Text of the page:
As Water Edges Closer, an Agonizing Wait in US

Saturday, 21 May 2011 10:20 PM

 

  Comment  |
   Contact  |
  Print  
|  A   A  
  Copy Shortlink

BUTTE LAROSE, Louisiana (AP) — While Mississippi communities that line their namesake river were waiting for floodwaters to recede Saturday, Louisiana residents in the path of diverted waters were enduring an agonizing wait.

In St. Martin's Parish, Louisiana, a mandatory evacuation was ordered to take effect Saturday, only to be pushed back at least two days after officials said the river would crest May 27 at a lower level than previously thought. Meanwhile, communities along the Mississippi River in Mississippi wait for floodwaters to recede.

The delayed evacuation in St. Martin's Parish is likely to be a source of both optimism and further frustration for residents who have heard the same grim forecast for days on end. Once the water comes, residents may not be able to return for weeks. They'll have to wait until Monday for officials to decide whether to reinstate the evacuation order.

Farther up the Atchafalaya River, St. Landry Parish imposed a mandatory evacuation last Sunday for several areas outside the ring levees protecting Krotz Springs and Melville. Hundreds of homes in all the evacuated areas are believed to be at risk of flooding.

It was a different story in Vicksburg, Mississippi, where residents wanted to know Saturday when the water would finally recede.

Even though the Mississippi River is slowly falling, it is still so high that water is backing up into its tributaries, especially the Yazoo River.

Marty Pope, a senior service hydrologist with the National Weather Service in Jackson, said Saturday that the Yazoo River is not expected to crest until Monday at Yazoo City and two days later at Belzoni.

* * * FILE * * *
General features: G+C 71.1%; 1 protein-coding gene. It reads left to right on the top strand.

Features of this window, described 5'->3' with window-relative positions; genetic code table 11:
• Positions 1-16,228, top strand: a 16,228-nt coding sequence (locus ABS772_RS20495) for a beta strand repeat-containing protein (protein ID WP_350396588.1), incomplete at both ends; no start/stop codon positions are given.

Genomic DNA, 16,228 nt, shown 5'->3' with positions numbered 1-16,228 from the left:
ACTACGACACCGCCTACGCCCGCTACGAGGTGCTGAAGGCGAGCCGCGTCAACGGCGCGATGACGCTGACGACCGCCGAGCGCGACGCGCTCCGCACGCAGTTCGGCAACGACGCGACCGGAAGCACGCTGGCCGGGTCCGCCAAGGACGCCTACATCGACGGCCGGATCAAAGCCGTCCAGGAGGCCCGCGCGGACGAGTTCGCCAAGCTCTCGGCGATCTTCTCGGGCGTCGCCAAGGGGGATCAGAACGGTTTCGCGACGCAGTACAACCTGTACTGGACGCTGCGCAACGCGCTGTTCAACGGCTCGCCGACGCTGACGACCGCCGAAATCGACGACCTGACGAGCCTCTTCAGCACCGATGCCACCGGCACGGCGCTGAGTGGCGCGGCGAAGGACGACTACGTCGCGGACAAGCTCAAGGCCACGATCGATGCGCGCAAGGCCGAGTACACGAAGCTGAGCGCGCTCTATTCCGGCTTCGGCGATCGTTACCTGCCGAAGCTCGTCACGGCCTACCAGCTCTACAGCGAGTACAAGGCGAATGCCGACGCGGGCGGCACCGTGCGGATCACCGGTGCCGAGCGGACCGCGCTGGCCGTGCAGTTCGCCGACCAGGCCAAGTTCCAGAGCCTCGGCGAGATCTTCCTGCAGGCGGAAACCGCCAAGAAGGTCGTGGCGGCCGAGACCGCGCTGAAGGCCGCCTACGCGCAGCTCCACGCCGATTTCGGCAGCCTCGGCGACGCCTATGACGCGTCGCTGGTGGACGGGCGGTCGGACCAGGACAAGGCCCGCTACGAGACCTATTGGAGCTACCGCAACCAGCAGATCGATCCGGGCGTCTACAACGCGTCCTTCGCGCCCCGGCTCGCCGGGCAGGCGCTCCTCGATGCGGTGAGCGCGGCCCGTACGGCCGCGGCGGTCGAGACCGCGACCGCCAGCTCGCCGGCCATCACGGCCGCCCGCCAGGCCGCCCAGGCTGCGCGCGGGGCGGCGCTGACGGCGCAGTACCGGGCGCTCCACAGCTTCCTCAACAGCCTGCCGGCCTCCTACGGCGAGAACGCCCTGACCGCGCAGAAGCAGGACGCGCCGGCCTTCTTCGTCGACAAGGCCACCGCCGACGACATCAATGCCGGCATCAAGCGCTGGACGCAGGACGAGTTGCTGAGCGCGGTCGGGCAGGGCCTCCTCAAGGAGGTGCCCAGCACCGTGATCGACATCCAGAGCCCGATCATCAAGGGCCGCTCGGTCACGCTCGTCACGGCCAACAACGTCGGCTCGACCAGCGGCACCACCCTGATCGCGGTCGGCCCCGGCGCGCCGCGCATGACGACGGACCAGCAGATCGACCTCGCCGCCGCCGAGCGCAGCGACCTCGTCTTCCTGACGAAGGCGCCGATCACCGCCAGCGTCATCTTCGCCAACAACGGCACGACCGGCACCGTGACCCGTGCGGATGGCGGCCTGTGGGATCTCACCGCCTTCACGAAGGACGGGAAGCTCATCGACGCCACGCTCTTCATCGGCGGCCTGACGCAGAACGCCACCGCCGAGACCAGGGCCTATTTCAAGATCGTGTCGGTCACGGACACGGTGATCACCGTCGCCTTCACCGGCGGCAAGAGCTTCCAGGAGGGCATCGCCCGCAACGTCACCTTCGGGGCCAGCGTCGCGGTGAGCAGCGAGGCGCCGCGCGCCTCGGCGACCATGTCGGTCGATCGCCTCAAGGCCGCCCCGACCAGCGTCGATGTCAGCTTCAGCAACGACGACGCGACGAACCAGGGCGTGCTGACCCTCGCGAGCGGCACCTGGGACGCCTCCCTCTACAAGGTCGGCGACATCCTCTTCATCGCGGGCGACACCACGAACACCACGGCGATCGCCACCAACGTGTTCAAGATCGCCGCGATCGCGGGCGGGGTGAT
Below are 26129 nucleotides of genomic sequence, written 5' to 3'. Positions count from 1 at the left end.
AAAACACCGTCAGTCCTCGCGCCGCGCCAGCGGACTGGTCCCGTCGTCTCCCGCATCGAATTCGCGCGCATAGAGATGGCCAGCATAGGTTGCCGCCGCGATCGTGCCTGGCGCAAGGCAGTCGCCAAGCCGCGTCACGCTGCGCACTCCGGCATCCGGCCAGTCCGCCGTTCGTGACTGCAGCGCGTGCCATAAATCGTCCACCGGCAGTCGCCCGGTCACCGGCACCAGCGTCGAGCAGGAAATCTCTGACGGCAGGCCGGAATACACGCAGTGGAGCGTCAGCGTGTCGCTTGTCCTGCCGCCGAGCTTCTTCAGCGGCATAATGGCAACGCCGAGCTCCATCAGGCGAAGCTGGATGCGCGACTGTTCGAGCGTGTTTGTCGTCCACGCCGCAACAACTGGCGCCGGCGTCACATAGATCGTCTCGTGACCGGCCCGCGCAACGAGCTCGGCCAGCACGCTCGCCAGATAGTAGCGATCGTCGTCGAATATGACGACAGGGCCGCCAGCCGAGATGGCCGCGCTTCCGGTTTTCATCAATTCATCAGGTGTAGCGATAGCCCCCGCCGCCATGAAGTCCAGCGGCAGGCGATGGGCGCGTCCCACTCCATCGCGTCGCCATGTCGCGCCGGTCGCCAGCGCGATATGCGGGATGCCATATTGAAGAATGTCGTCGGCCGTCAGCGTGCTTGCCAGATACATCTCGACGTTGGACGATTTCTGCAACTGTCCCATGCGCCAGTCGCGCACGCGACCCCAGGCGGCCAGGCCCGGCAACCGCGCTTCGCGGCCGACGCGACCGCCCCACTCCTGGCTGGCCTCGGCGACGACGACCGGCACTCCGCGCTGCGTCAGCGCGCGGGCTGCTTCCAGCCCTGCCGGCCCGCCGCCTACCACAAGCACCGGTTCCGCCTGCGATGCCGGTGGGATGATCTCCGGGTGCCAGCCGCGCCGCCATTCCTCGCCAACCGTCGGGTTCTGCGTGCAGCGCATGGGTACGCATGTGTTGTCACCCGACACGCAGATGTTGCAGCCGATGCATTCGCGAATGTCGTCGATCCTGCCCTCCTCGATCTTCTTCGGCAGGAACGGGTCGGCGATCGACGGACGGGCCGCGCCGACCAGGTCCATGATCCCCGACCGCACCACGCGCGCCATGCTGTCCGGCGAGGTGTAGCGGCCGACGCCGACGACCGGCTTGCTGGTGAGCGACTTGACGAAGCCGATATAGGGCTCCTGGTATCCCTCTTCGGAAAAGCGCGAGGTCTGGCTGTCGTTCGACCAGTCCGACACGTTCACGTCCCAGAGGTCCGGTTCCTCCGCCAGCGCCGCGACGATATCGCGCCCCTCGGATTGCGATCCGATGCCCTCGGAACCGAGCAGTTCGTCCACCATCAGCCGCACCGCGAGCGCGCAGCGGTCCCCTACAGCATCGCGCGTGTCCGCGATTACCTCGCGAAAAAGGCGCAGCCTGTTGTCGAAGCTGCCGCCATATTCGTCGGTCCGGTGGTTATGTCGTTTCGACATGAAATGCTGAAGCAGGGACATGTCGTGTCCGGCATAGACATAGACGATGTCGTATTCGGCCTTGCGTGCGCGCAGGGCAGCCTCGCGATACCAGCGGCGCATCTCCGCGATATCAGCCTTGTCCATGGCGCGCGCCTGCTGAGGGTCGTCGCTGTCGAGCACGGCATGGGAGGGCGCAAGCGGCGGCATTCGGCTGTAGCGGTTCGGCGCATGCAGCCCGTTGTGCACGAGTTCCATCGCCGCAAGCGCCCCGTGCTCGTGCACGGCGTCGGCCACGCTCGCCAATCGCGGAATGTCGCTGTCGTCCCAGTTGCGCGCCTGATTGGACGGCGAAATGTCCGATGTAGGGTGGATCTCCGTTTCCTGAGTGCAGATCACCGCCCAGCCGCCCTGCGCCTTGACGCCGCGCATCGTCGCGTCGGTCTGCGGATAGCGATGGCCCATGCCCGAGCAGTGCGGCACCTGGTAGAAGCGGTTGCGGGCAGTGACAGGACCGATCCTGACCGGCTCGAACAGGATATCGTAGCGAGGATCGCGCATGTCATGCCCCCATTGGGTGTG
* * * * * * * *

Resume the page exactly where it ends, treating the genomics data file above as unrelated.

Pope said that means floodwaters will recede in some areas but continue to rise in others.

"I'll be glad to see that water start surging the other way," Pope said.

The Weather Service predicted Saturday that an inch (2.25 centimeters) or more of rain would fall in Louisiana in the coming days while up to 6 inches (15 centimeters) of rain was expected upriver in Illinois and Indiana. As that water flows down the Mississippi, it could also slow the receding of floodwaters in Southern states.

___

Associated Press writer Holbrook Mohr in Vicksburg, Mississippi, contributed to this report.

© Copyright 2014 The Associated Press. All rights reserved. This material may not be published, broadcast, rewritten or redistributed.

  Comment  |
   Contact  |
  Print  
  Copy Shortlink
Around the Web
Join the Newsmax Community
Please review Community Guidelines before posting a comment.
>> Register to share your comments with the community.
>> Login if you are already a member.
blog comments powered by Disqus
 
Email:
Country
Zip Code:
Privacy: We never share your email.
 
Hot Topics
Follow Newsmax
Like us
on Facebook
Follow us
on Twitter
Add us
on Google Plus
Around the Web
Top Stories
You May Also Like

GOP's Tom Cotton Thanks Troops for Sacrifices on Thanksgiving Day

Thursday, 27 Nov 2014 09:22 AM

Senator-elect Tom Cotton delivered the GOP's weekly address on Thanksgiving Day, thanking the military for its sacrifice . . .

Gallup: Only 27% of Working-Class Whites Support Obama

Thursday, 27 Nov 2014 08:33 AM

And 41 percent of white college graduates approve of President Obama's job performance , the largest gap between working . . .

East Coast Storm Hampers Thanksgiving Travel

Thursday, 27 Nov 2014 08:06 AM

A blast of rain and snow along the East Coast snarled traffic and disrupted flights for millions of Americans at the sta . . .

Most Commented

Newsmax, Moneynews, Newsmax Health, and Independent. American. are registered trademarks of Newsmax Media, Inc. Newsmax TV, and Newsmax World are trademarks of Newsmax Media, Inc.

 
NEWSMAX.COM
America's News Page
©  Newsmax Media, Inc.
All Rights Reserved